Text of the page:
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VC 4463 False Evidence of Vehicle Registration: Law & Defense

Updated: Dec 15, 2020

Information on the crime of False Evidence of Vehicle Registration, also known as Vehicle Registration Fraud, can be found at California vehicle code section 4463 (VC4463(a)). This article serves as an overview of the law, the punishment, and the defenses related to VC 4463 crimes.


VC 4463 Law: A person who, with intent to prejudice, damage, or defraud, commits any of the following, is guilty of vehicle registration fraud: Alters, forges, counterfeits, or falsifies a certificate of ownership, registration card, certificate, license, license plate, temporary license plate…registration card, certificate, license, license plate, temporary license plate…or permit, or alters, forges, counterfeits, or falsifies a document, device, or plate with intent to represent it as issued by the department (DMV), or alters, forges, counterfeits, or falsifies with fraudulent intent an endorsement of transfer on a certificate of ownership or other document evidencing ownership, or with fraudulent intent displays or causes or permits to be displayed or have in his or her possession a blank, incomplete, canceled, suspended, revoked, altered, forged, counterfeit, or false certificate of ownership, registration card, certificate, license, license plate, temporary license plate…special plate, or permit (VC 4463(a) Abbrev.).


In short, it is a violation of VC 4463 to knowingly make or pass false documents, which purport to be related to the true ownership or identification of vehicles, when the making or passing of those false documents is coupled with the intent to deceive or defraud another person (VC 4463(a) [Summarized]).


Note: It is also illegal for a person to make, sell, offer to make, offer to sell, or use Handicapped or Disabled Placards and Clean Air Stickers without government authorization (VC 4463(c) & 4463(e)(1)).


VC 4463 Punishment: The crime of vehicle registration fraud may be charged as a felony or as a misdemeanor in California. Punishment for a violation of vehicle registration fraud ranges from three years in jail (maximum felony jail sentence) to a probation or diversion sentence without jail. The following represents the most common punishments affiliated with VC 4463 convictions:


Felony VC 4463 Jail Sentence: The maximum jail sentence for a felony violation of VC 4463 is three years in jail. This maximum sentence is ordered in limited situations where the court finds aggravating factors present in the facts of the case, such as highly sophisticated operations, multiple violations, or severe loss to victim(s). The court’s has other sentencing options in VC 4463 cases, including a two year jail sentence (mid-term), a sixteen month jail sentence (low-term), or no jail (probation or diversion sentence). The filing charge for felony VC 4463 is usually labeled as VC4463-F.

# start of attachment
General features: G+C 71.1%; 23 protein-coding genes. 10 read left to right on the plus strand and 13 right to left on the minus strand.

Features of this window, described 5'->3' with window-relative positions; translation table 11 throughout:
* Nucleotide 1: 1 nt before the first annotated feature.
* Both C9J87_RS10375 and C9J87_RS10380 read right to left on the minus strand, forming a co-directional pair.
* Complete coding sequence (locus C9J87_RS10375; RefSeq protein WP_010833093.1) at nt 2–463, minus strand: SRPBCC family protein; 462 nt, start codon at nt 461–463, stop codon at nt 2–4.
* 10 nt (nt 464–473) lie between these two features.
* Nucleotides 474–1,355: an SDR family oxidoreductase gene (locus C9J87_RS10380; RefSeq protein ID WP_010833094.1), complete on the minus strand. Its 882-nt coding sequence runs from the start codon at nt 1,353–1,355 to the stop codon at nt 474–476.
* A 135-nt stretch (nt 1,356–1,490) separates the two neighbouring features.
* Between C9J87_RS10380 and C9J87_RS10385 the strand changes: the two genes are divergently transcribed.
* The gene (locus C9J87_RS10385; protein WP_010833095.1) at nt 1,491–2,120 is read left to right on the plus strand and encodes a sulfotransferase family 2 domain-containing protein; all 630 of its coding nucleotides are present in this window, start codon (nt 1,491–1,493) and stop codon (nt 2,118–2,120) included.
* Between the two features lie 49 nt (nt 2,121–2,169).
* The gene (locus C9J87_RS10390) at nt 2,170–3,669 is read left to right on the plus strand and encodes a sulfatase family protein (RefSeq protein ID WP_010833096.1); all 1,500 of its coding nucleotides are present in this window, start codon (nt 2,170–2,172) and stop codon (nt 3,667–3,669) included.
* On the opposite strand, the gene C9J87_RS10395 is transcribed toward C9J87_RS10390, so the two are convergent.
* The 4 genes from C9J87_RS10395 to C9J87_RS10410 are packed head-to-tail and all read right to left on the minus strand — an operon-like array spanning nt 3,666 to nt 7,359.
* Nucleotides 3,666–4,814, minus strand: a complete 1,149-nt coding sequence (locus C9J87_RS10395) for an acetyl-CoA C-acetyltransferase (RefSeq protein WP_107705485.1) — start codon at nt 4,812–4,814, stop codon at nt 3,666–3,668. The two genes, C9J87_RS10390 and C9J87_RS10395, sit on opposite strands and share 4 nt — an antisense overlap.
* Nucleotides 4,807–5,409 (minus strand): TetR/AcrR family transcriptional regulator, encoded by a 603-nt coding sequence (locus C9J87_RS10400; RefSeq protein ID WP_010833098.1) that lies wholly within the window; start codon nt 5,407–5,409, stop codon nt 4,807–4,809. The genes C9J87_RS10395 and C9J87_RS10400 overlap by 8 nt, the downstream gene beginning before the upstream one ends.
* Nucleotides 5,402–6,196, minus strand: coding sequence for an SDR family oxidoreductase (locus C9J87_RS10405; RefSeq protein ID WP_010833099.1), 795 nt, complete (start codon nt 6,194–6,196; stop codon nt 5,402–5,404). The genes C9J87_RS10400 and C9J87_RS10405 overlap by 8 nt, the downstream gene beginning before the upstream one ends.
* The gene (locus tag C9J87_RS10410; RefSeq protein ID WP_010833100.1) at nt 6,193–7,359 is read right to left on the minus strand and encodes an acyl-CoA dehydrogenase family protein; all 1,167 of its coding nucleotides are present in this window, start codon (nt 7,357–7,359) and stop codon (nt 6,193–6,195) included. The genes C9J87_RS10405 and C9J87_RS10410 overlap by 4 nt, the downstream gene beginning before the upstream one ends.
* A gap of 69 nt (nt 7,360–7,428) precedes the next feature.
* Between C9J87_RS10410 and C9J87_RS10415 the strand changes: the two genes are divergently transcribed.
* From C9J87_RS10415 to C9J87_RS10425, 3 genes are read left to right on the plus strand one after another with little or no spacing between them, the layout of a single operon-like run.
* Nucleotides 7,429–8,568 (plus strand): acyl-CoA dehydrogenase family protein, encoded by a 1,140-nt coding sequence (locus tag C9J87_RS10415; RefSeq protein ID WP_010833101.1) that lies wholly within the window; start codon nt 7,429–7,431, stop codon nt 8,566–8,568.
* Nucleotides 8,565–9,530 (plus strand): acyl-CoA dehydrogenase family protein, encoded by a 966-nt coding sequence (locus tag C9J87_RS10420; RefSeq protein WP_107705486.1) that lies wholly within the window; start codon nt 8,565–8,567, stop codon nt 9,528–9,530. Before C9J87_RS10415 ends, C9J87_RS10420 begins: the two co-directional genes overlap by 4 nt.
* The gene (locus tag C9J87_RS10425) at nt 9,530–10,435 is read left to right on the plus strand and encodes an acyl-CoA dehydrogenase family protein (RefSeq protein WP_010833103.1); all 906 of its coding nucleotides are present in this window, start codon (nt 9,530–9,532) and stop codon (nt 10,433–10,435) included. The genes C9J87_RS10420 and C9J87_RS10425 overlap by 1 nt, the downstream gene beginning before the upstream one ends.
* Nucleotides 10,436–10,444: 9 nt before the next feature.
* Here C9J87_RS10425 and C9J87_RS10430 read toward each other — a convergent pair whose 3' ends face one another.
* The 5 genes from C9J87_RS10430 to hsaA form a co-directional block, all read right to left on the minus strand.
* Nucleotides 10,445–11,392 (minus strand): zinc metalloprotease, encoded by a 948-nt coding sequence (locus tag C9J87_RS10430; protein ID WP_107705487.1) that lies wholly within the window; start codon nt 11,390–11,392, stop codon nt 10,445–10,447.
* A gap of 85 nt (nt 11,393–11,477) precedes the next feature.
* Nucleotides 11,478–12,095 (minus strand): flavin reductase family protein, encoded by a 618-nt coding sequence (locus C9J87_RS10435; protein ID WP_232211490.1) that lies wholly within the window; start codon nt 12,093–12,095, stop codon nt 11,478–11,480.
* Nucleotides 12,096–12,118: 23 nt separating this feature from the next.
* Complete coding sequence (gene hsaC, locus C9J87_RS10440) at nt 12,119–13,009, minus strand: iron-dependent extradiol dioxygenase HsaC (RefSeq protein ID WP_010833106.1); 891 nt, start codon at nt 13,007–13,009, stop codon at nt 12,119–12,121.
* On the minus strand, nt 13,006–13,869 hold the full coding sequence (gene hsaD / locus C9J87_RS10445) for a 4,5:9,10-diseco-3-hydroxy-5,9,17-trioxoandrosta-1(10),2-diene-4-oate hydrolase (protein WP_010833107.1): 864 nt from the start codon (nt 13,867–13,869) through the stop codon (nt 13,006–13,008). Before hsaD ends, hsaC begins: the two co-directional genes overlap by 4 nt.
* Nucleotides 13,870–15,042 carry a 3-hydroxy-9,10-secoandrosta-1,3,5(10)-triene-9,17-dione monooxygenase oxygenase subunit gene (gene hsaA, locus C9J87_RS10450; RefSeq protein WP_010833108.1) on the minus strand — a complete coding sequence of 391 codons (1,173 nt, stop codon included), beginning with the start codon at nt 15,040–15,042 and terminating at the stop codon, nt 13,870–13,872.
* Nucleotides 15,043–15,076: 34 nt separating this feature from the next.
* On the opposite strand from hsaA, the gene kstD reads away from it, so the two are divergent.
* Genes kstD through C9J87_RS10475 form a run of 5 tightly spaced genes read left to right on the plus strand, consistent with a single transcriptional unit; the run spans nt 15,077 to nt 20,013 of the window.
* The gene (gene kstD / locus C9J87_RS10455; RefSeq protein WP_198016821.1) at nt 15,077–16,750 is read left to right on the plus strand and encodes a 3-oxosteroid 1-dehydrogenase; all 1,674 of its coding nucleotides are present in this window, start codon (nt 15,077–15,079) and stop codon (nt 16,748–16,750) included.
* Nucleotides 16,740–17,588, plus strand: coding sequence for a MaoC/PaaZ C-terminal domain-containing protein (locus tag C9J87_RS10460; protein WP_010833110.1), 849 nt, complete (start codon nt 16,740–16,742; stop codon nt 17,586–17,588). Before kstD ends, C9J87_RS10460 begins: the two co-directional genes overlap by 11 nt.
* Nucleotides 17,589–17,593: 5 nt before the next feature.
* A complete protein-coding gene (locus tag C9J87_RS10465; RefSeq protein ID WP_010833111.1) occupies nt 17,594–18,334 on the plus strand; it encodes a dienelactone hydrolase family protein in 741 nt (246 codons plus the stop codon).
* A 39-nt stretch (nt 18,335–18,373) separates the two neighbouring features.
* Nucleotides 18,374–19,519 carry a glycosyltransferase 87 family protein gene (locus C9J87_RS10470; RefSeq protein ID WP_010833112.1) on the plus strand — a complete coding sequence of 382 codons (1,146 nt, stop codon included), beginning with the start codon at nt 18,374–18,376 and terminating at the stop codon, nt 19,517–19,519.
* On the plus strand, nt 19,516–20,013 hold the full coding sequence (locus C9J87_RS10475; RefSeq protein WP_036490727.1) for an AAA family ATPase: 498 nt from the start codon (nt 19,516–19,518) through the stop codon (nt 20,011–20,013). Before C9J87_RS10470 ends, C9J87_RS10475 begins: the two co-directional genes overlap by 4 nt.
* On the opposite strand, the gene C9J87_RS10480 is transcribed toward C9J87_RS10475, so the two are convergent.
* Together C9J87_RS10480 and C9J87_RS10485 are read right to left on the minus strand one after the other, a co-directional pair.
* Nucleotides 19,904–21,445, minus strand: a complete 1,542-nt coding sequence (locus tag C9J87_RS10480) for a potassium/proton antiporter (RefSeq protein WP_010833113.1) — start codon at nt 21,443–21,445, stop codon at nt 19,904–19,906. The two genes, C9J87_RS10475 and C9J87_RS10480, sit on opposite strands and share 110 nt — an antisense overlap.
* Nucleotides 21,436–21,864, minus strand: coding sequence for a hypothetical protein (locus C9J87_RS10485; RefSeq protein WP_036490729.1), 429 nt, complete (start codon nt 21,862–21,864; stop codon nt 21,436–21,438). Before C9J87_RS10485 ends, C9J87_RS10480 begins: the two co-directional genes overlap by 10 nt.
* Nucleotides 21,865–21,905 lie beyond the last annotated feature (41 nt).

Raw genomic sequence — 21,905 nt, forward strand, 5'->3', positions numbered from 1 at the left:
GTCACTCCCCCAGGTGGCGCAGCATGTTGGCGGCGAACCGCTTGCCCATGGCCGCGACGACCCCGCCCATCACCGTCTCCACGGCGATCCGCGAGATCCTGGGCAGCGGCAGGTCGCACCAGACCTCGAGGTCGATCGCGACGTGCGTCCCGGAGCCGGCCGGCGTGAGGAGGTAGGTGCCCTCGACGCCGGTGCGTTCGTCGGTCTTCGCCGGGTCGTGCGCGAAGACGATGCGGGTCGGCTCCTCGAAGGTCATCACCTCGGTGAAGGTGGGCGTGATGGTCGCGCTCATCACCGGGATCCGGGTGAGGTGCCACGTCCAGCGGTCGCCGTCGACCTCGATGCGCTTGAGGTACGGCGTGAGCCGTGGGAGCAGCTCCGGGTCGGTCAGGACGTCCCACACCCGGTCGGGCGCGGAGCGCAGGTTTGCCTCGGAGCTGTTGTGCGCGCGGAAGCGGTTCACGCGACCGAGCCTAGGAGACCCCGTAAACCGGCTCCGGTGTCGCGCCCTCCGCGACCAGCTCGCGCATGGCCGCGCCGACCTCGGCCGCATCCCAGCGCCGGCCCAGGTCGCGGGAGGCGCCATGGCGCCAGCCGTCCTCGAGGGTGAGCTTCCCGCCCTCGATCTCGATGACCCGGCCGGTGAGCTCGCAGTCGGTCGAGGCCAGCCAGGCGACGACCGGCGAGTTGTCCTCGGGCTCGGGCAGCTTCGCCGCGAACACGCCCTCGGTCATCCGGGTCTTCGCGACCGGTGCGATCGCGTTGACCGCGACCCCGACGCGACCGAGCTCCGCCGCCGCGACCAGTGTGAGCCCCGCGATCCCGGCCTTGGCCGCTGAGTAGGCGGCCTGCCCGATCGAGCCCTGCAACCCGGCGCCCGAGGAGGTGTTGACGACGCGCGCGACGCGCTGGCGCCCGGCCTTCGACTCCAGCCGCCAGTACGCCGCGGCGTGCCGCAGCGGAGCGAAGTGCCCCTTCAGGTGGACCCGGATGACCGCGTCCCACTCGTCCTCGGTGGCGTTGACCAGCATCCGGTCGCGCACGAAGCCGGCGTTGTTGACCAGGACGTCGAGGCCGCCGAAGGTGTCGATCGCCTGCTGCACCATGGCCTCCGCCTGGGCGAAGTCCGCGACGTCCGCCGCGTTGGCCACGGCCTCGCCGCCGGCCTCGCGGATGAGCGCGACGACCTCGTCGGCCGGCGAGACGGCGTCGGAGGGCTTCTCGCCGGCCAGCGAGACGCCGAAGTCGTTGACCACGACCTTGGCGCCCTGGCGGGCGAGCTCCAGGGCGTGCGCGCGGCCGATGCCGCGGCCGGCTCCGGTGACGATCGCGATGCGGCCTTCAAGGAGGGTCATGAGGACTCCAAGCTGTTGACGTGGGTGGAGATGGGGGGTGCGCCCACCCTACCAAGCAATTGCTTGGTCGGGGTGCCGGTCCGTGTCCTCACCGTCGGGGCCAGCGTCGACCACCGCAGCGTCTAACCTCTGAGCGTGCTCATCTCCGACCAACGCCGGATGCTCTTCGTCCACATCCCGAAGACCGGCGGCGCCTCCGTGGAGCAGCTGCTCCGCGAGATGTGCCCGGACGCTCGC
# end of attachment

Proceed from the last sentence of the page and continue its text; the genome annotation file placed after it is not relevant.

Misdemeanor VC 4463 Jail Sentence: The maximum jail sentence for a misdemeanor violation of VC 4463 is one year in the county jail. This means that the court can order incarceration for the defendant in the range of no jail up to one year in jail. The filing charge for misdemeanor VC 4463 is usually labeled as VC4463-M.


Note: As stated, the crime of vehicle registration fraud may be charged as a felony or a as a misdemeanor. When a criminal charge may be filed as a felony or as a misdemeanor than the crime is called a wobbler. Wobbler crimes tend to be low-severity felonies or high-severity misdemeanors. Whether or not the district attorney files a felony or a misdemeanor charge for a wobbler crime depends largely on the sophistication on the criminal conduct, the defendant’s criminal history, the impact of the defendant’s conduct on any victim, and the terms of a negotiated plea agreement between the district attorney and the defendant, if any. Also, when a wobbler crime is initially charged as a felony the court may lower the classification to a misdemeanor upon request from the defendant (PC 17(b)). This occurs, if at all, usually after the preliminary hearing stage of the criminal proceedings. For more information, see Wobbler Crimes, Misdemeanors v. Felonies, and Preliminary Hearings.


Probation Sentence: A probation sentence is period of supervision instead of incarceration. A probation sentence is allowed, but not guaranteed, after a conviction for both misdemeanor and felony convictions of VC 4463. Probation sentences carry terms of probation that must be obeyed in order to remain on probation. The terms of probation for VC 4463 usually include orders to violate no law (misdemeanor or felony), pay fines, pay restitution to victim(s), and serve a term of work release, house arrest, or community service.